Apple boss Tim Cook said in an earnings call Wednesday that it means more to the company to get a product right than to be first with it.
Discussing a better-than-expected set of financial figures for the three months ending March 29, Cook’s comments appeared to be a sideswipe at rival Samsung, a company fond of pumping out a plethora of products, with some, such as its first Gear smartwatch, seemingly rushed to market in a bid to exploit early demand.
“We care about every detail and when you care about every detail and getting it right, it takes a bit longer to do that and that’s always been the case,” Cook told investors during the call. “As you probably know from following us for a long time, we didn’t ship the first MP3 player, nor the first smartphone, nor the first tablet. In fact, there were tablets being shipped a decade or so before then, but arguably, we shipped the first successful modern tablet and the first successful modern smartphone and the first successful modern MP3 player.”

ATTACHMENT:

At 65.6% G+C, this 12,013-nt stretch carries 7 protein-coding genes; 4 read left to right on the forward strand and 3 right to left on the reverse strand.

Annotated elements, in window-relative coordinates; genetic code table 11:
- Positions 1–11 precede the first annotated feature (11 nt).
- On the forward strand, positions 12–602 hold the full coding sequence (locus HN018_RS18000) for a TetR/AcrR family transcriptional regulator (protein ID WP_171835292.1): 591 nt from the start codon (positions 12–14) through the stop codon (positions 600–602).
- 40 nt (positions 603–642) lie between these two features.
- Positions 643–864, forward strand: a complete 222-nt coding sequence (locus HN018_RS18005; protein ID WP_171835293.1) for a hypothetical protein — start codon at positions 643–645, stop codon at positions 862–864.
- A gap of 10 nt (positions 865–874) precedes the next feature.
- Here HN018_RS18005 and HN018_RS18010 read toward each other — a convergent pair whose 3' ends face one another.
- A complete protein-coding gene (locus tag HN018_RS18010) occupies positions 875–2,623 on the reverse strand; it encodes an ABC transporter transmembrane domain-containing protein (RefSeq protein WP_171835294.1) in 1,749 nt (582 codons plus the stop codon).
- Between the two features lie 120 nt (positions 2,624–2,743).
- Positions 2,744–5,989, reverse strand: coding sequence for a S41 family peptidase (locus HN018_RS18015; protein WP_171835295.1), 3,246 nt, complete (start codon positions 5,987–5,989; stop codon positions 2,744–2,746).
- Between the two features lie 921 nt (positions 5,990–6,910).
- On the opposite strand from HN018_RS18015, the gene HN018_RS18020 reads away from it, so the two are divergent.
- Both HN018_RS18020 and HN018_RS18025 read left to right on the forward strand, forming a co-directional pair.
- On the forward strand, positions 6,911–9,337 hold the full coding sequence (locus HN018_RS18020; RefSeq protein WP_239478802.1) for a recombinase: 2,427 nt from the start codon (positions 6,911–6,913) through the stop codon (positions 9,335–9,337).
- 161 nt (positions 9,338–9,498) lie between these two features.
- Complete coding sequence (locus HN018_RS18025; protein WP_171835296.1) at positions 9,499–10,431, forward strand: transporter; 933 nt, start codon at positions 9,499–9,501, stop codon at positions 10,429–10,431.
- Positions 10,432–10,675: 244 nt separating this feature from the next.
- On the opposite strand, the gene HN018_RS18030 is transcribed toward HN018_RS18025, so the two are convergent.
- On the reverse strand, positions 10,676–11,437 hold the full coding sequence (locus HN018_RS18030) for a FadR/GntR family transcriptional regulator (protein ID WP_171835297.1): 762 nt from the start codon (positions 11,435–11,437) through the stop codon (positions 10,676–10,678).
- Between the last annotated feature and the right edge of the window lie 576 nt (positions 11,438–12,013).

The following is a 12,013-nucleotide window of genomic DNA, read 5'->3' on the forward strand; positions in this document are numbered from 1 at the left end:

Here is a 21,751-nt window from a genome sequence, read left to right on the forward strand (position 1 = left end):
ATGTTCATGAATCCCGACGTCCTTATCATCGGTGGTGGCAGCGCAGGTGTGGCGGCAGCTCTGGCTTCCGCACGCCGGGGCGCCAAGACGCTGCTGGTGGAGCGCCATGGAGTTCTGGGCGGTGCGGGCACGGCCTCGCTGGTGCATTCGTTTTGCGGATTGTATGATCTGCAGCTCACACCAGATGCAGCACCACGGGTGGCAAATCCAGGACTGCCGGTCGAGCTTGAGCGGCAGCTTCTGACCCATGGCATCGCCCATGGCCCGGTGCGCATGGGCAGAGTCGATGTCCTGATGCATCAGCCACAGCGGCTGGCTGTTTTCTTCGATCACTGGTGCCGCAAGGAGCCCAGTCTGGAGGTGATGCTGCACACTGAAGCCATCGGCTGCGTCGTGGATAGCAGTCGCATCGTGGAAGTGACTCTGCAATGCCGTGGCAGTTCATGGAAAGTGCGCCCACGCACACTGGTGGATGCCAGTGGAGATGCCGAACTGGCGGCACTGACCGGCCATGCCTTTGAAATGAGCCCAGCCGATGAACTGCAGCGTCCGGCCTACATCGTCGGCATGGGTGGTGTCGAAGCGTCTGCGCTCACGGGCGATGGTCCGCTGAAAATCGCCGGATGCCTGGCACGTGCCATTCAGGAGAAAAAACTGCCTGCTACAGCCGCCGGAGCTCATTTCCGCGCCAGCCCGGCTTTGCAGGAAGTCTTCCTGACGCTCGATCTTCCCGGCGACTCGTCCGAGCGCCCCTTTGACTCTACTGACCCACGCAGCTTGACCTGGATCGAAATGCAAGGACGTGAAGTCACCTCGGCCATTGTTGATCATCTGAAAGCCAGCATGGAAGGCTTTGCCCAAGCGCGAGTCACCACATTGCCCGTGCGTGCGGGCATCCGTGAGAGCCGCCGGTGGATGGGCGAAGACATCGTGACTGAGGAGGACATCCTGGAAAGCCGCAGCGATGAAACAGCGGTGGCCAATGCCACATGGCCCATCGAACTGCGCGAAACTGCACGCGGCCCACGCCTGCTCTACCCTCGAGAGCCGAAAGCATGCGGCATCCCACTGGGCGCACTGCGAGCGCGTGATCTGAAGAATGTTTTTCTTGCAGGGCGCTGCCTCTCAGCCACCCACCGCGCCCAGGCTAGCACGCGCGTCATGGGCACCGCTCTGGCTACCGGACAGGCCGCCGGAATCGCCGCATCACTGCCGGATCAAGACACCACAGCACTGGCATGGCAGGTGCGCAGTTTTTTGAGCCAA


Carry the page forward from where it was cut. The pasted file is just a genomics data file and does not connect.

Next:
He added, “It means much more to us to get it right than to be first.”
While Cook’s comments may be aimed at Apple’s hardware offerings, critics of the company will happily draw attention to its relatively recent slip-up with Apple Maps, a product that clearly wasn’t ready when it launched in 2012.
Cook’s “right not first” claim appears to be an attempt to explain to investors why it’s taking so long for the company to launch its first smartwatch. The more wrist-based computer offerings that hit the market from rival firms, the greater the pressure on the Cupertino company to come up with something special, though there’s still no official word on whether it’s even building a smartwatch.
In addition, Apple is thought to be readying two new iPhones. While a 4.7-inch handset is expected to launch in the second half of this year, an even larger model, possibly with a 5.5-inch screen, is reportedly facing delay over battery-size issues, pushing its launch date back to next year.
Cook’s comments came as the tech firm announced better-than-expected financial results for January to March, 2014. Revenue came in at $45.6 billion, up from $43.6 billion a year earlier, while profit reached $10.2 billion, up from $9.5 billion a year ago.
It sold 43.7 million iPhones over the three-month period, around six million more than a year ago. The iPad, however, performed less well, with 16.4 million units sold compared to 19.5 million during the same period 12 months earlier.
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